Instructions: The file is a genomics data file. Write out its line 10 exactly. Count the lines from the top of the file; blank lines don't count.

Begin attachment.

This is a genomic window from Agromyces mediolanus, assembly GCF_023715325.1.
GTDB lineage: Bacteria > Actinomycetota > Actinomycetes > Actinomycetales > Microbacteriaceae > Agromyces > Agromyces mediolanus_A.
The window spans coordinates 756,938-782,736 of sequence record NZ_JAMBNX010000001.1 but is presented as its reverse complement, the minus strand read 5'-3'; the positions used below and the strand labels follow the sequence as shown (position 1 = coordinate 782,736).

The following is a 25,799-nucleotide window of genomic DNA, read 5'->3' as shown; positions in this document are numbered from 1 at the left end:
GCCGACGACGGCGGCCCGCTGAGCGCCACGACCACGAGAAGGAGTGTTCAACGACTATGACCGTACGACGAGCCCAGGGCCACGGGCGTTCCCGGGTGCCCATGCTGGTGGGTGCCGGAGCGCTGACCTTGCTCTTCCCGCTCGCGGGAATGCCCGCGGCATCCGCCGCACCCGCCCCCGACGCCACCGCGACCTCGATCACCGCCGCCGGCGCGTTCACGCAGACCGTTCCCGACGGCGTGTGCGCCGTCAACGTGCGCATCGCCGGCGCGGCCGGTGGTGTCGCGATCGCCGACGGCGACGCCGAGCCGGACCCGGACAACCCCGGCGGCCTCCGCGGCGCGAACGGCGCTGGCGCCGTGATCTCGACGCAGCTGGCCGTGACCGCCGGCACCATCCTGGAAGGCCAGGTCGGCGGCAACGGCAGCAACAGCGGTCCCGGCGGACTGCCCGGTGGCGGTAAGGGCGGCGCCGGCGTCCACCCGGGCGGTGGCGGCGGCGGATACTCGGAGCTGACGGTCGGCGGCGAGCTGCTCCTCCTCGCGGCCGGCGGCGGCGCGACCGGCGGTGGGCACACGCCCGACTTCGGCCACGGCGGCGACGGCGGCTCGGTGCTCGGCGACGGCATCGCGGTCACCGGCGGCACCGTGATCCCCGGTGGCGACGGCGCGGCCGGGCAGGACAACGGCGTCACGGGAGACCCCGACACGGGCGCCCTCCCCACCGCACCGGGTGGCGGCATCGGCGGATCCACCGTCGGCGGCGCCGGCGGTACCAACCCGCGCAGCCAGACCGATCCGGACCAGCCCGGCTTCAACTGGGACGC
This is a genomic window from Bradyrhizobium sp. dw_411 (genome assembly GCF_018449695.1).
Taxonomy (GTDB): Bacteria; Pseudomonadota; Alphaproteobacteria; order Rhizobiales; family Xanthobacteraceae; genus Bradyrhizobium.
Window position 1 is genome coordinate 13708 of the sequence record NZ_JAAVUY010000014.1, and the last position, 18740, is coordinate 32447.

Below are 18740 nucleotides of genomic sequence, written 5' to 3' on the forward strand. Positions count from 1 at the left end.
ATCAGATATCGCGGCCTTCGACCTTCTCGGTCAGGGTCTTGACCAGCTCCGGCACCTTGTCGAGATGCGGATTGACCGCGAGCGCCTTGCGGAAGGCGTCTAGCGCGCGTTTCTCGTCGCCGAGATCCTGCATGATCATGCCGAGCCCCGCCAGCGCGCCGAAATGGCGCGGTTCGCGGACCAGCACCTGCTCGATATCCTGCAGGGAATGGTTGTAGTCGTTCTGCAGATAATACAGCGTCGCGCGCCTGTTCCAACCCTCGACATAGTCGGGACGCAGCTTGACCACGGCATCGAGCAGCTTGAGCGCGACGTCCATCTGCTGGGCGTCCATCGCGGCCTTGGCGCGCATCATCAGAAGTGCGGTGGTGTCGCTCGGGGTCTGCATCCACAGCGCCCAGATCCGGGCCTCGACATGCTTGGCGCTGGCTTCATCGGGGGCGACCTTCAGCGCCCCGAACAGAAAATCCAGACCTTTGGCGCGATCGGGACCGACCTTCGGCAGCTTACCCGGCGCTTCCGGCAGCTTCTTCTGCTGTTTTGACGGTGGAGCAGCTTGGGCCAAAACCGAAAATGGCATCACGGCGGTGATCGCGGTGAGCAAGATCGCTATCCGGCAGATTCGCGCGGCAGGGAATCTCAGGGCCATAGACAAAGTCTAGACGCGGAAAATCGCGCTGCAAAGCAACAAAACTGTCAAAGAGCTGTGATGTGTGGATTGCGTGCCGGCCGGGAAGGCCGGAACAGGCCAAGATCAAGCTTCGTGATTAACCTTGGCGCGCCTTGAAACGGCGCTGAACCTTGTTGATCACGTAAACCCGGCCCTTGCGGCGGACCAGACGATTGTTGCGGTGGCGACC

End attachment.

ATCAGATATCGCGGCCTTCGACCTTCTCGGTCAGGGTCTTGACCAGCTCCGGCACCTTGTCGAGATGCGGATTGACCGCGAGCGCCTTGCGGAAGGCGTCTAGCGCGCGTTTCTCGTCGCCGAGATCCTGCATGATCATGCCGAGCCCCGCCAGCGCGCCGAAATGGCGCGGTTCGCGGACCAGCACCTGCTCGATATCCTGCAGGGAATGGTTGTAGTCGTTCTGCAGATAATACAGCGTCGCGCGCCTGTTCCAACCCTCGACATAGTCGGGACGCAGCTTGACCACGGCATCGAGCAGCTTGAGCGCGACGTCCATCTGCTGGGCGTCCATCGCGGCCTTGGCGCGCATCATCAGAAGTGCGGTGGTGTCGCTCGGGGTCTGCATCCACAGCGCCCAGATCCGGGCCTCGACATGCTTGGCGCTGGCTTCATCGGGGGCGACCTTCAGCGCCCCGAACAGAAAATCCAGACCTTTGGCGCGATCGGGACCGACCTTCGGCAGCTTACCCGGCGCTTCCGGCAGCTTCTTCTGCTGTTTTGACGGTGGAGCAGCTTGGGCCAAAACCGAAAATGGCATCACGGCGGTGATCGCGGTGAGCAAGATCGCTATCCGGCAGATTCGCGCGGCAGGGAATCTCAGGGCCATAGACAAAGTCTAGACGCGGAAAATCGCGCTGCAAAGCAACAAAACTGTCAAAGAGCTGTGATGTGTGGATTGCGTGCCGGCCGGGAAGGCCGGAACAGGCCAAGATCAAGCTTCGTGATTAACCTTGGCGCGCCTTGAAACGGCGCTGAACCTTGTTGATCACGTAAACCCGGCCCTTGCGGCGGACCAGACGATTGTTGCGGTGGCGACC